Nothing in particular, I just detest in general. It’s like saying “I metabolize”. It’s basically ambiance at this point.
I don’t like it.
When I decided that I had to put my head down and really focus on getting through Tallulah without making notes, that was supposed to take, like, two days at most. It’s not a long manuscript, only 82k words; that’s 4k words longer than Harry Potter and the Philosopher’s Stone. It was supposed to be over and done with long before now.
Is it because I still don’t have a solid routine for Honors study? Well, what if I never have one? Am I still going to be hanging out for my “free time” to roll around, despite the seven billion times I’ve realized that there is no such thing as free time and that if I’m going to get anything done it’s going to be all at once or not at all?
And what if I do have one? Will living life through the interface of a schedule make me reluctant to do anything, just on the basis that anything I do would then become part of the schedule and feel inescapable and claustrophobic and oppressive because I have to do it?
It’s like … I don’t need a schedule. What I need is a way of organizing myself so that all of my obligated tasks (study) get done in an orderly fashion, without me noticing. A schedule is something you have to think about, and it becomes all I think about if it’s in place, regardless of whether it actually works well.
UGH I’ve gone through all this shit before; how do I move on to something else???
I recently read The Ocean at the End of the Lane by Neil Gaiman, and it was very moving. It is apparently the most personal (well, autobiographical) novel he’s ever written, and it certainly came across that way. I like the way he mythologizes himself, and I like not knowing which bits are historically accurate and which are fictional augments. Taking life experiences as story-seeds rather than trying to tell the story of a life, because life is not a story, or even many stories. Just like a lemon is not lemonade. But you can get one out of the other if you squeeze.
What a grim analogy. I honestly didn’t intend it to go that way.
I have almost gotten to the end of Tallulah, to be fair. I have been continuously reading it, even though, as per usual, not as fast as I’d like. I’ll probably read it all over again once I’ve finished, still not making any notes. I’ve lost the attention to potential that I had when I first read through this particular manuscript; I saw the possibilities as though I was reading somebody else’s story and wondering what would happen next, hoping I’d be rewarded for my commitment with certain avenues being explored for me. This time around I’m just absorbing it like a sponge, with the same amount of cognitive processing as a sponge. It’s not that it’s just going in one end and out the other; it’s that the excitement of speculation is not there this time. Which … I guess is fine. I just wish I could remember which bits I hoped would be expanded upon the first time I read through. I was relying on excitement to tell me what they were when I got to them, but no dice. I can sort of remember them, but it feels like I’m making them up.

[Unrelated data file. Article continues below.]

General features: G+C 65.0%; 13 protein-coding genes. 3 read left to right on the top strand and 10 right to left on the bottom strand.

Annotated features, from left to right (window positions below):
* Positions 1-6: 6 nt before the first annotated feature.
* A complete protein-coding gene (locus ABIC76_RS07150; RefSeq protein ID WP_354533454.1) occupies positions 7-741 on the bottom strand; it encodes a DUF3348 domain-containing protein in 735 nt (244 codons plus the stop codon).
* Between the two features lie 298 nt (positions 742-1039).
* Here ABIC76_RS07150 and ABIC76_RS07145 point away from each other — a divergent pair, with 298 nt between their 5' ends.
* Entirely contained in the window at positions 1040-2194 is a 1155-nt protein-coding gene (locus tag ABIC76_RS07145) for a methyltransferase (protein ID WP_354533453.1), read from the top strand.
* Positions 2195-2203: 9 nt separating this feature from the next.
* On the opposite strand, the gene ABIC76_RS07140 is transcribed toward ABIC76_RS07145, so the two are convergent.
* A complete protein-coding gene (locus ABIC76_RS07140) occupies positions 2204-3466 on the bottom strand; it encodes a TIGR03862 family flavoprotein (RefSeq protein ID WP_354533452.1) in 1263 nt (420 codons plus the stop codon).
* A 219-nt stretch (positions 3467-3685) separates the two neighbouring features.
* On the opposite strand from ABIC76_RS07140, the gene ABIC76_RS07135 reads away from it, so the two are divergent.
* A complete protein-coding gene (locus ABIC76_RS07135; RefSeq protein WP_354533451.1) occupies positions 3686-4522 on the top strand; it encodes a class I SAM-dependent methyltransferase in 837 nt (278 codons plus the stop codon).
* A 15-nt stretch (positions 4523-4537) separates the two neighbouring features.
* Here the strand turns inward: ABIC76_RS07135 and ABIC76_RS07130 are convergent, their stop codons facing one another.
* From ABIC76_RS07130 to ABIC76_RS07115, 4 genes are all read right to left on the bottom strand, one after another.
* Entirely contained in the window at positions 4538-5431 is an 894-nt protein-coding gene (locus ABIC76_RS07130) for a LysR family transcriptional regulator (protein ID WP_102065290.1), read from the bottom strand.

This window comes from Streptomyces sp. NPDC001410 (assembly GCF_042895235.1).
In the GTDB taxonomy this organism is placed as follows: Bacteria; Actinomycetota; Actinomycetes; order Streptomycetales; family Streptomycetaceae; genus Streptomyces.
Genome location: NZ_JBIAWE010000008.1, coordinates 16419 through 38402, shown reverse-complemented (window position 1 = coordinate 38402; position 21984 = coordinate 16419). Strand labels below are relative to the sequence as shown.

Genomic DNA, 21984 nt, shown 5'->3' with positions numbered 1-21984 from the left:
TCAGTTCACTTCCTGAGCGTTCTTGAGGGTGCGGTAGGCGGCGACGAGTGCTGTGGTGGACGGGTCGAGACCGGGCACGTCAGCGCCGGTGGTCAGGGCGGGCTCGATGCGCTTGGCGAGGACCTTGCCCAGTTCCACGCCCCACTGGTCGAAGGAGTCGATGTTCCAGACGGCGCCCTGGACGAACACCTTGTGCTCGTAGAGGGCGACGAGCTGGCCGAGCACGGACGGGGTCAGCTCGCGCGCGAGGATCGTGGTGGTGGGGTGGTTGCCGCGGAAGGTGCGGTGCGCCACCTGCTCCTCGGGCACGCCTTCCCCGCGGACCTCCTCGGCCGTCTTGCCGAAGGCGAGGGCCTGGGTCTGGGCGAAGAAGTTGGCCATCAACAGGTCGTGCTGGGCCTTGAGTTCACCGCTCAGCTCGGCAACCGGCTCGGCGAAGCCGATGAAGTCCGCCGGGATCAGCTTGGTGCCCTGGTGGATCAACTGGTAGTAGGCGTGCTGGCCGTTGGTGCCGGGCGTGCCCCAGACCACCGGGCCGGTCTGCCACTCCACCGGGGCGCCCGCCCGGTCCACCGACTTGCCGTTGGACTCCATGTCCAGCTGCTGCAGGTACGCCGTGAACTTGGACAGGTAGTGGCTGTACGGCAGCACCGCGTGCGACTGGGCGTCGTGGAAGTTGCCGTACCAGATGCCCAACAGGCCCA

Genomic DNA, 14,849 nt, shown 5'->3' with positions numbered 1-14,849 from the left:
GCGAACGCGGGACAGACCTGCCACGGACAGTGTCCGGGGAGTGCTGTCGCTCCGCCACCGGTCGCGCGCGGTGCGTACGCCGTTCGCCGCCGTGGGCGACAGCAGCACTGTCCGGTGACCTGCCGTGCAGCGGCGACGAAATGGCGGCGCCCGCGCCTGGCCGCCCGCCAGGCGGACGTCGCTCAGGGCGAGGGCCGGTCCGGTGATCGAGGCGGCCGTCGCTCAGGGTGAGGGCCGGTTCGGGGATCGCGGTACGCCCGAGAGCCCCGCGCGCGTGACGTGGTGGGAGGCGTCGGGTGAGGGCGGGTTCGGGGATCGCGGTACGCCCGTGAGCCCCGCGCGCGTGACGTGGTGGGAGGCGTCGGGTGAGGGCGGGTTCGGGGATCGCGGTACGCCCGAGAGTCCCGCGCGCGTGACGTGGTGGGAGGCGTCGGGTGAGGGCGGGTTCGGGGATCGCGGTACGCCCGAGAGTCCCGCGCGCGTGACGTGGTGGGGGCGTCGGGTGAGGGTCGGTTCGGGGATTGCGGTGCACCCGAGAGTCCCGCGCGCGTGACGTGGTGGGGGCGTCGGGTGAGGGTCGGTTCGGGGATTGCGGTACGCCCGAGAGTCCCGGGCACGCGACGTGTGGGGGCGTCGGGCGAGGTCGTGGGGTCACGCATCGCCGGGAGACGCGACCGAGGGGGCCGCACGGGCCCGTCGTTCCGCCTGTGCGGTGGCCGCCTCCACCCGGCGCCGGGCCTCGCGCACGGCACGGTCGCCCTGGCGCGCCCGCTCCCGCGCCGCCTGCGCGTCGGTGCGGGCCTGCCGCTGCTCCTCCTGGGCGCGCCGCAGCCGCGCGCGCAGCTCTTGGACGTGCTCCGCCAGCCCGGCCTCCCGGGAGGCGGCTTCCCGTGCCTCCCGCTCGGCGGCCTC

I hope I wrote them down somewhere. What was it I always used to say on this blog? Always takes notes? I hope I listened.
I firmly believe that it is okay to not be okay. But I also believe – not that I have to believe it, as I’m experiencing it right now – that not knowing what you’re passionate about committing yourself to is really shitty. Schedules get in the way of passion if you have to put them in place just to get anything done. It’s the whole “putting the horse before the cart” thing. Ideally it goes the other way around; ideally your schedule comes about as a result of needing to better organize the doing of the things you can’t help but do because you’re so passionate about them. I don’t know what the hell I want to do; I don’t have a fucking horse to begin with, so the cart isn’t helping me much. And yet I still need to go. Somewhere. Nowhere I’m really dying to get to.
Maybe I need to just quit Honors. And then enter the real world, find out that I don’t have what it takes to succeed in life as an adult among other adults and have a nervous breakdown, upon which I shall revert to my pre-cognitive teenage self and wallow in freakish misery forever.
I’ll schedule it in.